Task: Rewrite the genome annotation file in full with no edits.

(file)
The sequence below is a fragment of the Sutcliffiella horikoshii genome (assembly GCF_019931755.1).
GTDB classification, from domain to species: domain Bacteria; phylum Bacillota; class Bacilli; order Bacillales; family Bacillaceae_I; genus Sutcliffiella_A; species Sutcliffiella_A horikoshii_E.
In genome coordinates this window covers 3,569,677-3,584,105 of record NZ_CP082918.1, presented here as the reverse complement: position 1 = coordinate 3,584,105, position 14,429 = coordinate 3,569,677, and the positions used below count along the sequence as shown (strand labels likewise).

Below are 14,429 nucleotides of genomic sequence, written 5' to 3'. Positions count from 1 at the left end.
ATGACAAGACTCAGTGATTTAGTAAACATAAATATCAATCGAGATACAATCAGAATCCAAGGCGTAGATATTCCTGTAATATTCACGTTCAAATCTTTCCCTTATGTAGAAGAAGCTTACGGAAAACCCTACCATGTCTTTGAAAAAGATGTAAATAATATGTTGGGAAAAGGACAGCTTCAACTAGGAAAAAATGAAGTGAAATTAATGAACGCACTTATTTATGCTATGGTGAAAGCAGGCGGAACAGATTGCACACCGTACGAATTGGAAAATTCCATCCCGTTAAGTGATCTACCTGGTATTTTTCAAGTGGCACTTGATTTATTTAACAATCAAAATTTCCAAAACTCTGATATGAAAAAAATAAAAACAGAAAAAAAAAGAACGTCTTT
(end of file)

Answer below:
The sequence below is a fragment of the Sutcliffiella horikoshii genome (assembly GCF_019931755.1).
GTDB classification, from domain to species: domain Bacteria; phylum Bacillota; class Bacilli; order Bacillales; family Bacillaceae_I; genus Sutcliffiella_A; species Sutcliffiella_A horikoshii_E.
In genome coordinates this window covers 3,569,677-3,584,105 of record NZ_CP082918.1, presented here as the reverse complement: position 1 = coordinate 3,584,105, position 14,429 = coordinate 3,569,677, and the positions used below count along the sequence as shown (strand labels likewise).

Below are 14,429 nucleotides of genomic sequence, written 5' to 3'. Positions count from 1 at the left end.
ATGACAAGACTCAGTGATTTAGTAAACATAAATATCAATCGAGATACAATCAGAATCCAAGGCGTAGATATTCCTGTAATATTCACGTTCAAATCTTTCCCTTATGTAGAAGAAGCTTACGGAAAACCCTACCATGTCTTTGAAAAAGATGTAAATAATATGTTGGGAAAAGGACAGCTTCAACTAGGAAAAAATGAAGTGAAATTAATGAACGCACTTATTTATGCTATGGTGAAAGCAGGCGGAACAGATTGCACACCGTACGAATTGGAAAATTCCATCCCGTTAAGTGATCTACCTGGTATTTTTCAAGTGGCACTTGATTTATTTAACAATCAAAATTTCCAAAACTCTGATATGAAAAAAATAAAAACAGAAAAAAAAAGAACGTCTTT